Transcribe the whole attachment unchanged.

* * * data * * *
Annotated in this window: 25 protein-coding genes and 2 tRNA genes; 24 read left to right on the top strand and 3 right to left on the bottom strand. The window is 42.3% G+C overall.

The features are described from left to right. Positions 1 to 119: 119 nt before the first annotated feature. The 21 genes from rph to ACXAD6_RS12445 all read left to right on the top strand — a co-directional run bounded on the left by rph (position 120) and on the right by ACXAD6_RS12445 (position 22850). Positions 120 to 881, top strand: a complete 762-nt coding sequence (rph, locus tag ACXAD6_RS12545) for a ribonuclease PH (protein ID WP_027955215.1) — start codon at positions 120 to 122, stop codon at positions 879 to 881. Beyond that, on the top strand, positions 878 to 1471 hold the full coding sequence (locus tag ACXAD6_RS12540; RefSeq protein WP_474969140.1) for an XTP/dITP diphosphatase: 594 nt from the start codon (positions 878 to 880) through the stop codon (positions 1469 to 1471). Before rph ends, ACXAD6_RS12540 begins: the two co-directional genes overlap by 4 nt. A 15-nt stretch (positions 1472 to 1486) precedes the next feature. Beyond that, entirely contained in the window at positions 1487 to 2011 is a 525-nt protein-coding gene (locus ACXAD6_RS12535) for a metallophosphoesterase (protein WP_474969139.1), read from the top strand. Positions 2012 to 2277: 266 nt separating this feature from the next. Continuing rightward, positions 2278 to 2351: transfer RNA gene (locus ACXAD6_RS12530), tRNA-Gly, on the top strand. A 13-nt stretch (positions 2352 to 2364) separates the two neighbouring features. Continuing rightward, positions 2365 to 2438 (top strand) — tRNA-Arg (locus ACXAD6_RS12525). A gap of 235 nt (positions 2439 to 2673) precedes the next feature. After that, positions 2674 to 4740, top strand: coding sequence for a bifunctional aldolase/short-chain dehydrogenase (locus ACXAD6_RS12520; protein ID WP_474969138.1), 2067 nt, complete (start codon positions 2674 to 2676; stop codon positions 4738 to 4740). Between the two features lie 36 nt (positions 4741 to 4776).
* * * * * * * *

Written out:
Annotated in this window: 25 protein-coding genes and 2 tRNA genes; 24 read left to right on the top strand and 3 right to left on the bottom strand. The window is 42.3% G+C overall.

The features are described from left to right. Positions 1 to 119: 119 nt before the first annotated feature. The 21 genes from rph to ACXAD6_RS12445 all read left to right on the top strand — a co-directional run bounded on the left by rph (position 120) and on the right by ACXAD6_RS12445 (position 22850). Positions 120 to 881, top strand: a complete 762-nt coding sequence (rph, locus tag ACXAD6_RS12545) for a ribonuclease PH (protein ID WP_027955215.1) — start codon at positions 120 to 122, stop codon at positions 879 to 881. Beyond that, on the top strand, positions 878 to 1471 hold the full coding sequence (locus tag ACXAD6_RS12540; RefSeq protein WP_474969140.1) for an XTP/dITP diphosphatase: 594 nt from the start codon (positions 878 to 880) through the stop codon (positions 1469 to 1471). Before rph ends, ACXAD6_RS12540 begins: the two co-directional genes overlap by 4 nt. A 15-nt stretch (positions 1472 to 1486) precedes the next feature. Beyond that, entirely contained in the window at positions 1487 to 2011 is a 525-nt protein-coding gene (locus ACXAD6_RS12535) for a metallophosphoesterase (protein WP_474969139.1), read from the top strand. Positions 2012 to 2277: 266 nt separating this feature from the next. Continuing rightward, positions 2278 to 2351: transfer RNA gene (locus ACXAD6_RS12530), tRNA-Gly, on the top strand. A 13-nt stretch (positions 2352 to 2364) separates the two neighbouring features. Continuing rightward, positions 2365 to 2438 (top strand) — tRNA-Arg (locus ACXAD6_RS12525). A gap of 235 nt (positions 2439 to 2673) precedes the next feature. After that, positions 2674 to 4740, top strand: coding sequence for a bifunctional aldolase/short-chain dehydrogenase (locus ACXAD6_RS12520; protein ID WP_474969138.1), 2067 nt, complete (start codon positions 2674 to 2676; stop codon positions 4738 to 4740). Between the two features lie 36 nt (positions 4741 to 4776).